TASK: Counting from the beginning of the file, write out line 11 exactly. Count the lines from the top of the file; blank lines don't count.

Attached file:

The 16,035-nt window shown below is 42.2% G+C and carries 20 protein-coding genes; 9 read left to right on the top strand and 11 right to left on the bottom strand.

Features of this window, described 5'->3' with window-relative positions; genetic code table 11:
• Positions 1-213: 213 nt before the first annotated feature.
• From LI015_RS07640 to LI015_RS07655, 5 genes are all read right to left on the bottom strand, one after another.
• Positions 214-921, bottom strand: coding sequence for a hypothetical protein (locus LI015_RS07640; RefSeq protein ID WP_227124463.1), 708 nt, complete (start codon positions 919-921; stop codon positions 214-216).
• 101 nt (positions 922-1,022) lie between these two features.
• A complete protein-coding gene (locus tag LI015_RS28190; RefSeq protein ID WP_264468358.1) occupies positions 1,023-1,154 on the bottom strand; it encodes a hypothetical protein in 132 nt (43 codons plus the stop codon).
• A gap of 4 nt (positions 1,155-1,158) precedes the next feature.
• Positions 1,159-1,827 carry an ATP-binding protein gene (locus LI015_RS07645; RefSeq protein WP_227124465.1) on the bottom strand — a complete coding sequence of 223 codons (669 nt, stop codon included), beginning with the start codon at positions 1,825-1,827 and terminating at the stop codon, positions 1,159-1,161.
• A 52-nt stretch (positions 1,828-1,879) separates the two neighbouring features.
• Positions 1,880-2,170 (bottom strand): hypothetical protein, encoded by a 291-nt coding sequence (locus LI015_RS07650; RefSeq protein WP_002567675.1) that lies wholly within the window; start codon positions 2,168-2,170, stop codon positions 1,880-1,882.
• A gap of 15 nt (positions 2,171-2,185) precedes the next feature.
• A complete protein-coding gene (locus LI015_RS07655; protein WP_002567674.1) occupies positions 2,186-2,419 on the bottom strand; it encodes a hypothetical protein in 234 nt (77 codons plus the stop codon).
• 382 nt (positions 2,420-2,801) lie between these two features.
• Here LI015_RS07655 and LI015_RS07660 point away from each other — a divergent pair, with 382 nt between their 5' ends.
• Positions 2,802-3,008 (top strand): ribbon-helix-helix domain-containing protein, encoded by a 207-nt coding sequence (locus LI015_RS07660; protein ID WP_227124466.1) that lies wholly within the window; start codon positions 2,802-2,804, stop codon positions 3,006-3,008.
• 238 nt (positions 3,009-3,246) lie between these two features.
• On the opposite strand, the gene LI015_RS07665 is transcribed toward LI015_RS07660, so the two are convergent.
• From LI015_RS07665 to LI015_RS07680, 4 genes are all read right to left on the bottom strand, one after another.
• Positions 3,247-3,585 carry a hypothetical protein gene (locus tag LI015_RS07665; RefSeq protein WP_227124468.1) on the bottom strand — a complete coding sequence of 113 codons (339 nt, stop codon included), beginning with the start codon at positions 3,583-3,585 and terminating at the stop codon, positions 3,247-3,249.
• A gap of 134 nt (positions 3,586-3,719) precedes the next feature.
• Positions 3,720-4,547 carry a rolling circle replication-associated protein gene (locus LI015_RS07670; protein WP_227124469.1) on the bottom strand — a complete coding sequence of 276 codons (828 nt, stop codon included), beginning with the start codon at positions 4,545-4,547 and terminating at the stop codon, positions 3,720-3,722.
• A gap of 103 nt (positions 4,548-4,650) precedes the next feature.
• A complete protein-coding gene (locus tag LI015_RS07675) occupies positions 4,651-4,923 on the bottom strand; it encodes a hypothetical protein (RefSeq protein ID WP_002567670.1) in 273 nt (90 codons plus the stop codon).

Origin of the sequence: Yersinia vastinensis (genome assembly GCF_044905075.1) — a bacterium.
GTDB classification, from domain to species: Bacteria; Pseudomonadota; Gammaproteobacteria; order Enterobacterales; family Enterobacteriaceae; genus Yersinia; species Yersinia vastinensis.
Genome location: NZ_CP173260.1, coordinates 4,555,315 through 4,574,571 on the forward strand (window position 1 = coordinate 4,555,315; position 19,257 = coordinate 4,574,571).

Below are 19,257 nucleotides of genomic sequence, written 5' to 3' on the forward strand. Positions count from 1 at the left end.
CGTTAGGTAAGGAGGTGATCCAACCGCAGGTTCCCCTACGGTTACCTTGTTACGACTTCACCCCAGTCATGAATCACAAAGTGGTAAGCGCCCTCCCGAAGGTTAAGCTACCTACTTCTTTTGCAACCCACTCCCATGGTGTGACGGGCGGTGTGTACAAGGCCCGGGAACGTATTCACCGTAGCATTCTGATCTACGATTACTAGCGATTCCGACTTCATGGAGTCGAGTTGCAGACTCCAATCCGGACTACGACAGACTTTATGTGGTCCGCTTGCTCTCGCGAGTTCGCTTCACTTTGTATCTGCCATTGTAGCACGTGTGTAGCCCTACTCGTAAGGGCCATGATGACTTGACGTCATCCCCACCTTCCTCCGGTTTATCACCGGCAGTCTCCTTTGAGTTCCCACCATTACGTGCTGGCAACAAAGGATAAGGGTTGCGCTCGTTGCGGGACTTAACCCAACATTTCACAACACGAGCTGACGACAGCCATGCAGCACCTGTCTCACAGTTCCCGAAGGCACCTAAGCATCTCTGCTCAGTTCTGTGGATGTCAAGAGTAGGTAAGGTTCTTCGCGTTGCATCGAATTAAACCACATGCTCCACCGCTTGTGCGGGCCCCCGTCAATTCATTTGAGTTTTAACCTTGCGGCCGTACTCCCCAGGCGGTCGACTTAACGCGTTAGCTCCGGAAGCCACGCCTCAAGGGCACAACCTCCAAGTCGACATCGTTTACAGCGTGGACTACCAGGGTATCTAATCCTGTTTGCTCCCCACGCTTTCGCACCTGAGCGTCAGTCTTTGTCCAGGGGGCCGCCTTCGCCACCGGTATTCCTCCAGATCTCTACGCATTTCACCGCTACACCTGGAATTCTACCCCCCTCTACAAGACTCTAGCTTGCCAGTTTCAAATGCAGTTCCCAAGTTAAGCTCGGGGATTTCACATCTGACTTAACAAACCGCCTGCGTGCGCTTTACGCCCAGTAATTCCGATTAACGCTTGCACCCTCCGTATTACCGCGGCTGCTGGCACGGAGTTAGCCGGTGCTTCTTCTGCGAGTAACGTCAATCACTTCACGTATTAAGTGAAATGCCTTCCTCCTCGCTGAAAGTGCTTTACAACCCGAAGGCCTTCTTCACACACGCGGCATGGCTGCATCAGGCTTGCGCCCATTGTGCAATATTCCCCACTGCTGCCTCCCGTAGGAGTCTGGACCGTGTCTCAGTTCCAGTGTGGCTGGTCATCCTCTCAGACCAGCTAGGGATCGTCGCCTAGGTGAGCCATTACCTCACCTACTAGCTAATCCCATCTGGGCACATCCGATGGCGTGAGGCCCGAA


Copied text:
• Positions 1,880-2,170 (bottom strand): hypothetical protein, encoded by a 291-nt coding sequence (locus LI015_RS07650; RefSeq protein WP_002567675.1) that lies wholly within the window; start codon positions 2,168-2,170, stop codon positions 1,880-1,882.